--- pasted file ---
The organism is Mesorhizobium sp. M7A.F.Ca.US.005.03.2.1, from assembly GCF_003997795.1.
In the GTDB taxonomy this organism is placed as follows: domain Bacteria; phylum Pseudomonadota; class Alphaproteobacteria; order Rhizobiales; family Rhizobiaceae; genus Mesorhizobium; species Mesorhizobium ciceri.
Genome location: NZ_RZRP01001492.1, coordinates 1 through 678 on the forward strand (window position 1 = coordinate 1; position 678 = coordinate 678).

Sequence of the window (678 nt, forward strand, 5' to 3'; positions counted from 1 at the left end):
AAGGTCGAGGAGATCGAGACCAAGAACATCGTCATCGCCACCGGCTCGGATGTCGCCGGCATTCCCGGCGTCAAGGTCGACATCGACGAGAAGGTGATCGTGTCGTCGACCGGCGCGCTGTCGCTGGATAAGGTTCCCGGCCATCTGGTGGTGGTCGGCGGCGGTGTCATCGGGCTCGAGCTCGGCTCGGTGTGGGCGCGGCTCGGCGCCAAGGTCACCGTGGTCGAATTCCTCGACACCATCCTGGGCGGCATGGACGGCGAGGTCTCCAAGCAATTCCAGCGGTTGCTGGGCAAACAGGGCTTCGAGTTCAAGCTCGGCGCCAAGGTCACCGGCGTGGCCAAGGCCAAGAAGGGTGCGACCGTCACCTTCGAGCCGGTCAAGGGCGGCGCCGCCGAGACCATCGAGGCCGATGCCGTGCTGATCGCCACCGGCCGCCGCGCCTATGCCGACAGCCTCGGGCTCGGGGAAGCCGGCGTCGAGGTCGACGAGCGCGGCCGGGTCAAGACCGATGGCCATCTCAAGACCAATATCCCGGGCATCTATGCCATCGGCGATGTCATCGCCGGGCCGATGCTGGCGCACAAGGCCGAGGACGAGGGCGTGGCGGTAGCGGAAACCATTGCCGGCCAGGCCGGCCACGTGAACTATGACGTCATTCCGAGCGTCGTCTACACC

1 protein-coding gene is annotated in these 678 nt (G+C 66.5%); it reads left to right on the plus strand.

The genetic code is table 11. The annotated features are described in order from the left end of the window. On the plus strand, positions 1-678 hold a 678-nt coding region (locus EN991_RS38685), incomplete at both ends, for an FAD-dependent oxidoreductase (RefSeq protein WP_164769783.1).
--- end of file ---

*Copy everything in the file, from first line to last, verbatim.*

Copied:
The organism is Mesorhizobium sp. M7A.F.Ca.US.005.03.2.1, from assembly GCF_003997795.1.
In the GTDB taxonomy this organism is placed as follows: domain Bacteria; phylum Pseudomonadota; class Alphaproteobacteria; order Rhizobiales; family Rhizobiaceae; genus Mesorhizobium; species Mesorhizobium ciceri.
Genome location: NZ_RZRP01001492.1, coordinates 1 through 678 on the forward strand (window position 1 = coordinate 1; position 678 = coordinate 678).

Sequence of the window (678 nt, forward strand, 5' to 3'; positions counted from 1 at the left end):
AAGGTCGAGGAGATCGAGACCAAGAACATCGTCATCGCCACCGGCTCGGATGTCGCCGGCATTCCCGGCGTCAAGGTCGACATCGACGAGAAGGTGATCGTGTCGTCGACCGGCGCGCTGTCGCTGGATAAGGTTCCCGGCCATCTGGTGGTGGTCGGCGGCGGTGTCATCGGGCTCGAGCTCGGCTCGGTGTGGGCGCGGCTCGGCGCCAAGGTCACCGTGGTCGAATTCCTCGACACCATCCTGGGCGGCATGGACGGCGAGGTCTCCAAGCAATTCCAGCGGTTGCTGGGCAAACAGGGCTTCGAGTTCAAGCTCGGCGCCAAGGTCACCGGCGTGGCCAAGGCCAAGAAGGGTGCGACCGTCACCTTCGAGCCGGTCAAGGGCGGCGCCGCCGAGACCATCGAGGCCGATGCCGTGCTGATCGCCACCGGCCGCCGCGCCTATGCCGACAGCCTCGGGCTCGGGGAAGCCGGCGTCGAGGTCGACGAGCGCGGCCGGGTCAAGACCGATGGCCATCTCAAGACCAATATCCCGGGCATCTATGCCATCGGCGATGTCATCGCCGGGCCGATGCTGGCGCACAAGGCCGAGGACGAGGGCGTGGCGGTAGCGGAAACCATTGCCGGCCAGGCCGGCCACGTGAACTATGACGTCATTCCGAGCGTCGTCTACACC

1 protein-coding gene is annotated in these 678 nt (G+C 66.5%); it reads left to right on the plus strand.

The genetic code is table 11. The annotated features are described in order from the left end of the window. On the plus strand, positions 1-678 hold a 678-nt coding region (locus EN991_RS38685), incomplete at both ends, for an FAD-dependent oxidoreductase (RefSeq protein WP_164769783.1).